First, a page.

TriMet’s funding logic

A strange contradiction in public policy reasoning was revealed yesterday by The Oregonian’s excellent transportation writer. Elliot Njus reports TriMet is mulling a $1.7 billion bond offering that will cost Portland metro area homeowners an average of $150 a year for the next 30 years.

The timing of this news comes with an ironic incongruity. TriMet has recently been introspectively seeking answers to a very important research question. Why has its ridership been flat while Portland’s population has been growing rapidly and why was there a significant decline in ridership over the past year?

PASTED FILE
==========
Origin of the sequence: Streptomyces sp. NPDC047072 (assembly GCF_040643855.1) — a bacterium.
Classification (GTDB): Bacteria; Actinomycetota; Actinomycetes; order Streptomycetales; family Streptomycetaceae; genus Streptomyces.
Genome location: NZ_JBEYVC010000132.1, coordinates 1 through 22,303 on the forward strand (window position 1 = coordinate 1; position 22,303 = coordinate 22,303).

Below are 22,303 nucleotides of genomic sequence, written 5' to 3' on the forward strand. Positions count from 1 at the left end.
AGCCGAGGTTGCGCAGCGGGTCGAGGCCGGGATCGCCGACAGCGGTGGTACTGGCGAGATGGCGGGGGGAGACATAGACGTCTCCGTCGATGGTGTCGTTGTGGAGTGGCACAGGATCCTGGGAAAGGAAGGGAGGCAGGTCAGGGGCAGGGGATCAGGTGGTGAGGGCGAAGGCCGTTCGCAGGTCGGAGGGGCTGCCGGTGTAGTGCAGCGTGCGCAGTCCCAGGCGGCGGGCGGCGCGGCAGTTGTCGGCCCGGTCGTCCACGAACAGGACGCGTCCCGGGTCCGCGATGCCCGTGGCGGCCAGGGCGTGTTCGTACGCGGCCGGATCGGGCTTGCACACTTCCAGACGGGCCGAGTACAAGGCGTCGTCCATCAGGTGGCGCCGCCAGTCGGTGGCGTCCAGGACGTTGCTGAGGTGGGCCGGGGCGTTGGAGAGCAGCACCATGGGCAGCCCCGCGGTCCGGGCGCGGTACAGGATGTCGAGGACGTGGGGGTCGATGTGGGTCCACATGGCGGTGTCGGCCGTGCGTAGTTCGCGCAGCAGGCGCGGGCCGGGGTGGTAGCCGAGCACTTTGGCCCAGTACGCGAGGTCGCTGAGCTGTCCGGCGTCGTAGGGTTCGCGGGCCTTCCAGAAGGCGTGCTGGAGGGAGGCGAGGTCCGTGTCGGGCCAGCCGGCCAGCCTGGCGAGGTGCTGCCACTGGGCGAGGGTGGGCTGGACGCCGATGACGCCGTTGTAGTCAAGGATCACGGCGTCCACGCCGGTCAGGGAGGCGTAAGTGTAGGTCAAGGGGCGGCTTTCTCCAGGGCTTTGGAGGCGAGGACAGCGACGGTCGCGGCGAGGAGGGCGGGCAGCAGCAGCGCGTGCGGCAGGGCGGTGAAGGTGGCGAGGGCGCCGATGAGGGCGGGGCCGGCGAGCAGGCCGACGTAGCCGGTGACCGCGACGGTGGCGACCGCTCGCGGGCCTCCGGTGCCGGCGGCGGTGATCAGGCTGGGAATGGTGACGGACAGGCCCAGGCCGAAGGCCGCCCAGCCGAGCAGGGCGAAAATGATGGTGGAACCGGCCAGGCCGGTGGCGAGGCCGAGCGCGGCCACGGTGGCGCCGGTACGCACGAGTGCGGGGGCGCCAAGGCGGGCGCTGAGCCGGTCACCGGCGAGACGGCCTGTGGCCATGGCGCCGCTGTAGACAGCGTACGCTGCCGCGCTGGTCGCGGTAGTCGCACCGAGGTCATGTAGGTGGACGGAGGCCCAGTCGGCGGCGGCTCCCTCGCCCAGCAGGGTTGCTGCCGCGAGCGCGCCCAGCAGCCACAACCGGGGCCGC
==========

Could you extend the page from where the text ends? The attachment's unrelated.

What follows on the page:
Njus reported earlier this week that an emerging answer to this question, that TriMet seems to be convincing itself is a serious cause, is that rising housing prices in Portland have been contributing to the decline in its ridership. I’m not sure that’s a very astute observation. Housing prices are probably endogenous to rising incomes and economic growth. Public transportation is not a normal good. That is to say, as incomes rise, demand for public transportation declines.

But, unless this is mere public relations spin, TriMet actually believes higher housing prices have been putting downward pressure on its ridership. So days after arriving at this conclusion, TriMet’s new big idea is to impose higher costs on Portland-area homeowners?

Eric Shierman lives in Salem and is the author of A Brief History of Political Cultural Change